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Thread started 04 Jul 2011 (Monday) 09:22
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Backup Speeds - Netbook

 
FindJammer
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Jul 04, 2011 09:22 |  #1

Hey All,

I recently started using my Asus netbook with an external 1Tb drive for location backup tasks and frankly I've been horrified at the amount of time it's taken to backup the cards.

The first card I backed up using this setup was a 400x 32Gb Trancend card and it took almost 5 hours at a rate of 2.5Mb/s ... I was using the EOS Utility to do the copy.

The netbook was plugged in and on super performance mode so nothing in the chain should have been throttled back from optimum performance.

Is there any way of boosting this performance I wonder? I was under the impression that this backup performance would be dictated by the cards speed rating as this is slowest bus speed in the whole chain ...

Do the Nexto OTG devices perform better in this regard?


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RandyS
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Jul 04, 2011 10:07 |  #2

Even if your external drive is only hooked up to USB 2.0, 2.5 Mb/s is pretty awful performance.

Have you tried just doing a file copy with the OS instead of using EOS Utility to move the files?




  
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FindJammer
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Jul 04, 2011 10:27 |  #3

Yeah, this is what I was thinking ...

The 2.5Mb/s was using just the OS to do the copy!!! As the EOS utilitiy seemed slow when I initially did a backup. This is what freaked me out.

I'm going to have a proper look at the netbook setup tomorrow and see if I can find anything that might be affecting this process.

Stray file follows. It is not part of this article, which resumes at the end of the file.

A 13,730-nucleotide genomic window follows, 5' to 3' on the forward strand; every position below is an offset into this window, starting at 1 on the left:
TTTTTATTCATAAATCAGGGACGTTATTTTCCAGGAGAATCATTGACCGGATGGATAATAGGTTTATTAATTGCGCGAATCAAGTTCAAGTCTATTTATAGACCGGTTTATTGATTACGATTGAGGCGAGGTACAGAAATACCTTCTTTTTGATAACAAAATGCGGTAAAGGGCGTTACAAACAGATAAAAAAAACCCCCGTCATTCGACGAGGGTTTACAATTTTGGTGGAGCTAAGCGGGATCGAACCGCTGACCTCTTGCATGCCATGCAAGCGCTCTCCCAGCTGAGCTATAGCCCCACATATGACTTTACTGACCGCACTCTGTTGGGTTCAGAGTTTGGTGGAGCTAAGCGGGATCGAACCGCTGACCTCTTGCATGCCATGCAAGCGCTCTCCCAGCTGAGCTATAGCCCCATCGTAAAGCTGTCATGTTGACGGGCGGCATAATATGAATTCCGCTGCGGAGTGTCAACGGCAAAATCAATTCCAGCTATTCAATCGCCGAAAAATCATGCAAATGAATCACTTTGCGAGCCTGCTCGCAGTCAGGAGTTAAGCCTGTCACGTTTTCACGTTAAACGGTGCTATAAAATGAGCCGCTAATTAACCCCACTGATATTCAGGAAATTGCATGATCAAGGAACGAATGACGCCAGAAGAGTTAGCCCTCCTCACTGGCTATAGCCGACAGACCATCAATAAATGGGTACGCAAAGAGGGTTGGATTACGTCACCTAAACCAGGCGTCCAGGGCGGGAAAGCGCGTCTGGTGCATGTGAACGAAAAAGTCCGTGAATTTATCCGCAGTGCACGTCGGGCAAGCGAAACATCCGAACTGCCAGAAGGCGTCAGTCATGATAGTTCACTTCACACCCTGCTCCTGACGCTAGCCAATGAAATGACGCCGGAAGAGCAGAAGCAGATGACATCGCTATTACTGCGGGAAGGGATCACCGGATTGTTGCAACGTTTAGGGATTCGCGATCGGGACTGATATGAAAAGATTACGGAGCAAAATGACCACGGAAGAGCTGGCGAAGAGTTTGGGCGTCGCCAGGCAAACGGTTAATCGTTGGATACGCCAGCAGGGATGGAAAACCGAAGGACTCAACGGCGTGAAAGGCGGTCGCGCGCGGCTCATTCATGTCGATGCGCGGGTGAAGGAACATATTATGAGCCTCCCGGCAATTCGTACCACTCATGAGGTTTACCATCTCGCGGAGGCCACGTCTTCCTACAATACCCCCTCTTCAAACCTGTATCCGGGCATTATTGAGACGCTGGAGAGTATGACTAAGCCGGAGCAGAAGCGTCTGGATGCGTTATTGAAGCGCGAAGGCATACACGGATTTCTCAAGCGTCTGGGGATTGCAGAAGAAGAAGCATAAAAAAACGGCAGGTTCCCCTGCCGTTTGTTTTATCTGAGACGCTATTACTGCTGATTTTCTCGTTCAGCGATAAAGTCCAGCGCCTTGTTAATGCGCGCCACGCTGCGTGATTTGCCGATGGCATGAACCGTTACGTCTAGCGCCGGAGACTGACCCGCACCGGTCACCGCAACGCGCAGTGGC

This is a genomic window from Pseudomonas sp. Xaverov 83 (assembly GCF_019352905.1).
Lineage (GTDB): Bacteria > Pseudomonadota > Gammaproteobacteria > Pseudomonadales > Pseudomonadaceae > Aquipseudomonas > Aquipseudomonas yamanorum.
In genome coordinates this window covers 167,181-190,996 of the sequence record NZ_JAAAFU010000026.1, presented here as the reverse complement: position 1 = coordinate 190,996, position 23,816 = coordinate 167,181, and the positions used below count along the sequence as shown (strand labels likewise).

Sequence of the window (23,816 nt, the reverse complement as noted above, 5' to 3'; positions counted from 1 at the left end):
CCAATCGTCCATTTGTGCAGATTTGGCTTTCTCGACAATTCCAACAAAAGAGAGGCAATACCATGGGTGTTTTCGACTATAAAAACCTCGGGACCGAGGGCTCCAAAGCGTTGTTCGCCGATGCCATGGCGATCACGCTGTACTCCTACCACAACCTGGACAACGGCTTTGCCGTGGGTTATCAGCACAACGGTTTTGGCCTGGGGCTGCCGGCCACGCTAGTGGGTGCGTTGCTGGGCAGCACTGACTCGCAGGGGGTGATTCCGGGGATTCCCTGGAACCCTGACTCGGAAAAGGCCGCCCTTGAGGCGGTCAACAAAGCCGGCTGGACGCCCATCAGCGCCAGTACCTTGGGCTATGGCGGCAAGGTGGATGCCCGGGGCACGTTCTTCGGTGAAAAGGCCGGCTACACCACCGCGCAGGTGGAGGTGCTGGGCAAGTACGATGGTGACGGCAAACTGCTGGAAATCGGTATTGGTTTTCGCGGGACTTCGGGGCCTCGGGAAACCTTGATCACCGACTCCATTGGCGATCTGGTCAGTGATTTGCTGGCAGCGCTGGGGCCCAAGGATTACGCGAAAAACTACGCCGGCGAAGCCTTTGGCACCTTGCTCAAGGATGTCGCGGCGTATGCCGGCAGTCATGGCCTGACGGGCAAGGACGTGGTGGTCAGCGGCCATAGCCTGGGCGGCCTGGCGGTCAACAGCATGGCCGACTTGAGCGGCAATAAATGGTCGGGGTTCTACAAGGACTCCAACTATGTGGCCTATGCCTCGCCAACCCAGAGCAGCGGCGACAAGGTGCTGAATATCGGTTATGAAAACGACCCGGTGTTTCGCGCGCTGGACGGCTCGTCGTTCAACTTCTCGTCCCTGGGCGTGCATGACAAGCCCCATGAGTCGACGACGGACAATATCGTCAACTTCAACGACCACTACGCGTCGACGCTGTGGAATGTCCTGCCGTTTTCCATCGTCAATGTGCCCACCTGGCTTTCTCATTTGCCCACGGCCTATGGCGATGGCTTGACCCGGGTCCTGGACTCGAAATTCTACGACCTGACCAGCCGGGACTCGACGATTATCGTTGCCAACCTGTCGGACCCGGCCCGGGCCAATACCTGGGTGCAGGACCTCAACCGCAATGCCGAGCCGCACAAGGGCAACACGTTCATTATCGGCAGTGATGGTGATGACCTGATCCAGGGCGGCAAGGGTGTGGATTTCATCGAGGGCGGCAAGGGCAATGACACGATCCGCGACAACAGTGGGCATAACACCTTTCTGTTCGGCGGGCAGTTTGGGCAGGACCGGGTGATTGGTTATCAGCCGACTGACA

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RandyS
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Jul 04, 2011 10:38 |  #4

FindJammer wrote in post #12702300 (external link)
Yeah, this is what I was thinking ...

The 2.5Mb/s was using just the OS to do the copy!!! As the EOS utilitiy seemed slow when I initially did a backup. This is what freaked me out.

I'm going to have a proper look at the netbook setup tomorrow and see if I can find anything that might be affecting this process.

Are you sure you don't mean 2.5MB/s? That would still be less than 5% of USB 2.0 transfer rates.

- Are both the card & external drive on USB 2.0 ports?
- Are you using a USB card reader, or do you have your camera hooked up to do this?




  
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FindJammer
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Jul 04, 2011 11:25 |  #5

The flow is Card Reader -> USB -> Netbook -> USB -> External Drive

The drive is a Western Digital Elements SE 1Tb which according to online info should be good more than 2.5Mb/s

However ... I just found this thread ... others have been complaining about the drive prematurely spinning down and that negatively impacting performance.

Western Digital Elements SE Change Spin Down Timer (external link)

Seems this drive has had an issue for quite some time. Another lesson learned! I build all my PC's myself (including recording studio PCs / business servers) so I usually do a fair amount of digging before buying stuff and this was a bit of an impulse purchase ... tut tut ...

Anyway, it appears to have taken WD literally months to do anything about it ... they are about to release new firmware and a utility app for it.


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mike_d
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Jul 04, 2011 12:13 |  #6

Also remember that USB is very CPU dependent and netbooks aren't great in the CPU department. Running two USB devices at once like that might just be too much for it. Under the best conditions, a USB 2.0 drive like that will usually get around 20MB/sec.




  
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shedberg
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Jul 04, 2011 12:25 |  #7